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Direct Link To This Post Posted: 23 March 2009 at 11:27am
Originally posted by miser

.... But then they could be in the pockets of the industry, who knows.
Read the article. :)

Unfortunately unbiased journalism, in a magazine which depends on the caravan industry for 110% support, is simply not possible ..... even a good journalist.

Perhaps you need to get him 'round the campfire after a few beers. :)
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Direct Link To This Post Posted: 23 March 2009 at 4:21pm
The Coromal is Aluminium and the Roma is Timber (Meranti), but that's not where it finishes.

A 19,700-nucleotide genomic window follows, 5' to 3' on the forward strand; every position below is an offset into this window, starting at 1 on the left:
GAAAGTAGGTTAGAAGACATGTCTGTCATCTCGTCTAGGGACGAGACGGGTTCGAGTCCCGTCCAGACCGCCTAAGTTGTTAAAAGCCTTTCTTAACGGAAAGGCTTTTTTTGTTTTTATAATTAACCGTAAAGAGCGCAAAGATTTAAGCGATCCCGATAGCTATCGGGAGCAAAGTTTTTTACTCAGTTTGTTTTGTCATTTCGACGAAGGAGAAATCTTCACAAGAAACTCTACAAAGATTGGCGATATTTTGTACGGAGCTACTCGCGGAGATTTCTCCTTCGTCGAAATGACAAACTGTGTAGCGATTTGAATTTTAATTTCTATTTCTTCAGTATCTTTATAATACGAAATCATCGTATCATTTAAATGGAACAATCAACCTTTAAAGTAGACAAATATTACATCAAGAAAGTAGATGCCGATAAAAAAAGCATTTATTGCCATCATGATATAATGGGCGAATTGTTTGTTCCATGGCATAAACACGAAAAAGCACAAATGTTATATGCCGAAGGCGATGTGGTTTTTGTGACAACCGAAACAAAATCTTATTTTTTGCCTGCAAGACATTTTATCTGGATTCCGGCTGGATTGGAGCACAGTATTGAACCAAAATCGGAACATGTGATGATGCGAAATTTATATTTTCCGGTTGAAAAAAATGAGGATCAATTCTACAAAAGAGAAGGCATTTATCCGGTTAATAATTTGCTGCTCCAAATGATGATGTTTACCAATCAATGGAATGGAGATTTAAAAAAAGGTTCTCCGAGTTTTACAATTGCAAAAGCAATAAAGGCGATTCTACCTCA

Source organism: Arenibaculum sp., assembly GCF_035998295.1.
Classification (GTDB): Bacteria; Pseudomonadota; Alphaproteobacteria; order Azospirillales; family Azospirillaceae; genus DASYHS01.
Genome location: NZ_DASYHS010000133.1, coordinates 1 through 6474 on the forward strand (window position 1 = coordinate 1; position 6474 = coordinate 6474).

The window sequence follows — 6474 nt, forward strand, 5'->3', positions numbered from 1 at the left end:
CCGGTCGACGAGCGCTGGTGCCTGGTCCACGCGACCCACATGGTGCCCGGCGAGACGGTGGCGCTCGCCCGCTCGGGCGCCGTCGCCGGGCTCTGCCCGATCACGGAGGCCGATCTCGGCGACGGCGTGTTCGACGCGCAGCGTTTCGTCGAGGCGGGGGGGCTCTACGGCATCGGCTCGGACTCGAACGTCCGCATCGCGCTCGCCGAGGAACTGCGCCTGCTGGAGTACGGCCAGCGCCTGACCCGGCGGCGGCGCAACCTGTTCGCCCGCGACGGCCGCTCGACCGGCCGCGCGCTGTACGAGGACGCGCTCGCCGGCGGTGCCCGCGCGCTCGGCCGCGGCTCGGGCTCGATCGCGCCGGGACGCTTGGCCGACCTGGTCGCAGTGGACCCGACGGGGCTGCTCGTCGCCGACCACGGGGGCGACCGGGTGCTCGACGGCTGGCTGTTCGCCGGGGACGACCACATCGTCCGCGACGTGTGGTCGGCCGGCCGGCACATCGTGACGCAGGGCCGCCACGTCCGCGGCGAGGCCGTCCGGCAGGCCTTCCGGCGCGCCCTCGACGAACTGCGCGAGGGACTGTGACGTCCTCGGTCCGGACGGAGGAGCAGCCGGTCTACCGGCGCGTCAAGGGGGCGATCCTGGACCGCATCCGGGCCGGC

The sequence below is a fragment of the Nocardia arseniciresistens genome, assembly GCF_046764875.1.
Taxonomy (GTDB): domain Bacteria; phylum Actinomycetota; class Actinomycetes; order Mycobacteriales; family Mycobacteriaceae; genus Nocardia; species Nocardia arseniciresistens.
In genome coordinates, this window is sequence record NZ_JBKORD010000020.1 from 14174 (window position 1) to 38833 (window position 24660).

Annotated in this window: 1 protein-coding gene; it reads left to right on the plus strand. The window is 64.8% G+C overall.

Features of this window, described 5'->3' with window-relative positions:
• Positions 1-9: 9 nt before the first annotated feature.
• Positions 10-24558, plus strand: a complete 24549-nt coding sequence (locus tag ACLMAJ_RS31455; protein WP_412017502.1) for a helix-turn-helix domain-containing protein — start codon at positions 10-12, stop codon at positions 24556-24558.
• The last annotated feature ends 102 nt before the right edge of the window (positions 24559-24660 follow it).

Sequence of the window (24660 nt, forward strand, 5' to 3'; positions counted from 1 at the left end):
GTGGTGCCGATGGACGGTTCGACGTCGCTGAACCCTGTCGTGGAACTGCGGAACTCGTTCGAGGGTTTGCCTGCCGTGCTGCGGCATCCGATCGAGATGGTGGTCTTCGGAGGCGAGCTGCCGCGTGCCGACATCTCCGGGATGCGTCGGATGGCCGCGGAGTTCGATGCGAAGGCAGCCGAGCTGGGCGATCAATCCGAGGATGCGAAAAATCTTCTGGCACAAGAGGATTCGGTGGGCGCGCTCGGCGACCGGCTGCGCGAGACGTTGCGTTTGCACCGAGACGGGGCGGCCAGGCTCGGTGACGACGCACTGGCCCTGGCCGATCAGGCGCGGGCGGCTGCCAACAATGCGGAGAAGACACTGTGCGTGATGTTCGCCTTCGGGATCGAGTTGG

As an ex van salesman and retired engineer I would choose the Roma over the Coromal any day of the week.  I know this will statement may start a bun fight, but that my personal opinion. Oh! And for the same price you can do even better than a Roma.
As for the argument Alum or Timber. It's a personal choice again, but timber vans are easier to repair any solid knocks as Alum frames tend to warp badly (Most are riveted NOT  welded) when hit in the corner a great many are then written off. The same knock on the corner of a timber vans can be repaired by replacing a piece of timber. I've owned both types over the years and now have another timer frame van (Galaxy).
Huge off road vans are made with both alum & timber. Vans like Explorer and Bushmaster etc are welded alum RHS.   Blue Healer (Sunland) and top of the line Phoenix uses New Zealand Long Grain Treated Pine for increased strength and flexibility. Ya can't do much better than that.
Well that's by two Bobs worth.